A review of Poor Richard’s Women: Deborah Read Franklin and the Other Women Behind the Founding Father by Nancy Rubin Stuart

Reviewed by Robert Rosenberger

Poor Richard’s Women:
Deborah Read Franklin and the Other Women Behind the Founding Father

by Nancy Rubin Stuart
Beacon Press
ISBN: 978-080701130-0, March 2022, $26.95

The hardest I ever laughed at a book about American revolutionary history had to do with Benjamin Franklin’s relationships with women. I got into the hobby of reading histories and biographies of America’s founders the way that many do: through the gateway of Franklin.  As Jill Lepore aptly observes, “People who fall for Franklin fall hard.”  (Lepore herself would go on to write an excellent biography of Franklin’s sister, Jane.)  A few years ago, I stumbled across his Autobiography in a used bookstore and soon found myself reading through a stack of other biographies and accounts.  One fascinating figure that emerges is Madame Helvétius.  Franklin meets her late in life, by then a widower and the American ambassador to France during the revolution.  A wealthy widow herself, sharp-witted and charismatic, Helévtius oversaw a lively salon whose guests included luminaries from Voltaire, to Hume, to Diderot.  Franklin became a regular visitor and fell head over heels for her.  Across a series of Franklin biographies, it is easy to come away with the assumption that Helvétius must have charmed everyone she met.

The laugh came when I later encountered Abigail and John Adams’s reaction to her: they were appalled.  Abigail Adams writes, “I own I was highly disgusted and never wish for an acquaintance with any Ladies of this cast.”  Abigail and John were arriving as part of John Adams’s assignment to join Franklin in the negotiation of the treaty to end the Revolutionary War.  The couple were astonished by Helvétius’s “careless, jaunty air,” the way she hung on Franklin and casually put her hand on the back of men’s chairs, her untidy manner of dress, the way she carried on and led the conversation, that she used her smock to clean up after her dog, and that she showed “more than her feet.”  The contrast is revealing.  For Franklin, Helvétius was a delight, someone to whom he would even propose marriage.  For the comparably stuffy Adams couple, she was gross.  Everything about this is just the best.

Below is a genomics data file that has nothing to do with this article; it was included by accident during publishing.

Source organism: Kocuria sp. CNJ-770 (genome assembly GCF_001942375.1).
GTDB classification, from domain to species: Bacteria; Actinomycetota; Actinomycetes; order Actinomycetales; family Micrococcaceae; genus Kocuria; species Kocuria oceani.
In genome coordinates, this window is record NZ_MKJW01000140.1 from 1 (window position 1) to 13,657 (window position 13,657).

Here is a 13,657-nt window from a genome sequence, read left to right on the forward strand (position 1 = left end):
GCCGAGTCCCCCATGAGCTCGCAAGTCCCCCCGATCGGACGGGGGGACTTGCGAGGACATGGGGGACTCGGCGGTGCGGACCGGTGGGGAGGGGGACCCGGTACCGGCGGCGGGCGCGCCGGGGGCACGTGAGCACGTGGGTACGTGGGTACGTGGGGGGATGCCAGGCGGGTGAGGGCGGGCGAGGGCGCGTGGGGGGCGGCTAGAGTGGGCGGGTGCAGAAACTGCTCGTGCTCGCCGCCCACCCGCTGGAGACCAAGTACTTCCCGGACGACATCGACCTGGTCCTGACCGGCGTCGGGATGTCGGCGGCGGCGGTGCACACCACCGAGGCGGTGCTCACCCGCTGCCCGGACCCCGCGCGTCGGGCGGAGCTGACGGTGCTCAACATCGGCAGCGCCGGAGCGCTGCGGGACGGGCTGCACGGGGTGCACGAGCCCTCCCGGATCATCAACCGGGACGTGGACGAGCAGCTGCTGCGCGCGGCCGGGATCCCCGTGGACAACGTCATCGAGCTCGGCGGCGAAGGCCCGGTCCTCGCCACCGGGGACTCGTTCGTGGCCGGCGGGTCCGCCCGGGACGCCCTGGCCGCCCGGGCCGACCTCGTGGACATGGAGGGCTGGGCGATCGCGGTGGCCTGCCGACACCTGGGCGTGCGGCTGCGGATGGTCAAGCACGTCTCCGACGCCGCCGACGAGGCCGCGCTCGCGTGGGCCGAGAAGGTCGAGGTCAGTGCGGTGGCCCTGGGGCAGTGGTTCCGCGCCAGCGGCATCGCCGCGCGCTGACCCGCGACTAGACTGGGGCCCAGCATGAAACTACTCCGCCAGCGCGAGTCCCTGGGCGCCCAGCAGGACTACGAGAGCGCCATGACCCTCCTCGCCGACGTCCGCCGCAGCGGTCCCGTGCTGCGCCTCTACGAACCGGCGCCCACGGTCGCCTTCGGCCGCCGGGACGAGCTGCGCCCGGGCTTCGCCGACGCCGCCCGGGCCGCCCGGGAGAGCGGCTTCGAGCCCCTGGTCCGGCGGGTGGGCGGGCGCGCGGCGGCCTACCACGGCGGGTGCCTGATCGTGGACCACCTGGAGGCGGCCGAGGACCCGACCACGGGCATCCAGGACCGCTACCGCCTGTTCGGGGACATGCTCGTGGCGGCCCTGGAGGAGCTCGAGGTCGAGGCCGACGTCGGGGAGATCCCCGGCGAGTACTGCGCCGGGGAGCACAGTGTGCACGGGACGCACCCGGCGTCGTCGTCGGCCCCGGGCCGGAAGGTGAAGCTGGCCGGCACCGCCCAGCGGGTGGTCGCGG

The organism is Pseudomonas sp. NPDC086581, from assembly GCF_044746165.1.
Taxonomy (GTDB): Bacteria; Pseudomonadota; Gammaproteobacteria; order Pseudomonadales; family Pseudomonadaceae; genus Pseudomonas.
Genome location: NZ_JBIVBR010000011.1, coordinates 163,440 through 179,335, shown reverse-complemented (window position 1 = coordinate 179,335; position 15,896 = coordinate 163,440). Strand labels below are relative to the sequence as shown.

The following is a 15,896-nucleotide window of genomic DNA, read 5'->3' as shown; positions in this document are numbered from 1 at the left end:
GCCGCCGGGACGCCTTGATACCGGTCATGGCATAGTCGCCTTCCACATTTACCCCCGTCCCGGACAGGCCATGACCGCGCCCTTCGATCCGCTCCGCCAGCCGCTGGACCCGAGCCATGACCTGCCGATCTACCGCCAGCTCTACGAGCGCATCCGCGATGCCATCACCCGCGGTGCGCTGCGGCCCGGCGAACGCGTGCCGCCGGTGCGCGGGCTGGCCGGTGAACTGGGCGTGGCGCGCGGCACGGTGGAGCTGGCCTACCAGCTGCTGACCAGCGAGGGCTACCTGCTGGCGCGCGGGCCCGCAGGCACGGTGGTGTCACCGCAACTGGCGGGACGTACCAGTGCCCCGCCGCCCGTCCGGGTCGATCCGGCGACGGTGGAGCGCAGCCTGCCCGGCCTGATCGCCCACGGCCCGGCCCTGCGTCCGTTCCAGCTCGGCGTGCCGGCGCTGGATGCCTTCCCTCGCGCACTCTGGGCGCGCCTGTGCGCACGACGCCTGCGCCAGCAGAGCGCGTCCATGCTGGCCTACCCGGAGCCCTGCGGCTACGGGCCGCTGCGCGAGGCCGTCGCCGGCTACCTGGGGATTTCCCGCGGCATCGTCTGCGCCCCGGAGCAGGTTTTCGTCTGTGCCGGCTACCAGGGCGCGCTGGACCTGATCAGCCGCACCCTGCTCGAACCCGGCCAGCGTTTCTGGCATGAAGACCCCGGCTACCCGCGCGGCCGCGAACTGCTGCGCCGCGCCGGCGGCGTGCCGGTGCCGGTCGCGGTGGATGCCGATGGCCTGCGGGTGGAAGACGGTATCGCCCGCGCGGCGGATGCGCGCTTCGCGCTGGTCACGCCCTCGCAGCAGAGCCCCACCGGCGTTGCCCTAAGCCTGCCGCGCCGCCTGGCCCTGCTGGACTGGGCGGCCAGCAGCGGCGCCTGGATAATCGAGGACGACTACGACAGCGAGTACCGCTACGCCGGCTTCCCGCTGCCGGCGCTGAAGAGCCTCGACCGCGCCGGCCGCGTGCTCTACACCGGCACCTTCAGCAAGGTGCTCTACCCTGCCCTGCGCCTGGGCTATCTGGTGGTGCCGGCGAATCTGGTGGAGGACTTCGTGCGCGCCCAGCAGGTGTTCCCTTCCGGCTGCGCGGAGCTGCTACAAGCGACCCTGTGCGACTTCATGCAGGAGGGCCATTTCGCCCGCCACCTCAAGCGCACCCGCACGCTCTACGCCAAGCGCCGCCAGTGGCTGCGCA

Madame Helvétius is one of several figures explored in detail in Poor Richard’s Women: Deborah Read Franklin and the Other Women Behind the Founding Father by Nancy Rubin Stuart.  This book will be of interest perhaps most to Franklin fans who will appreciate the spotlight shifting from him to the multiple women who play secondary characters in his biographies.  It must be noted that Stuart does more than simply tell the stories of these players that usually otherwise merely populate the background of the US colonial and revolutionary drama; she offers several insightful and challenging reappraisals.  In the book’s best moments, these reappraisals function as explicit criticisms of American history making.  As such, the book will be of interest as well to those concerned with the lives of women in this time period.  

The central figure of the first two thirds is Deborah Read Franklin, and perhaps the book’s main accomplishment is an effective rehabilitation of her reputation.  Poor Richard’s Women serves as a not-often-told biography of Benjamin Franklin’s wife, and she emerges as reliable, industrious, and competent.  This depiction of Deborah Read Franklin is notable especially in contrast to her portrayal in many other histories of Benjamin Franklin’s life.  As Stuart writes, “Perhaps her behind-the-scenes role explains the picture several historians drew of Deborah as ignorant, only modestly intelligent, and provincial” (p. 44).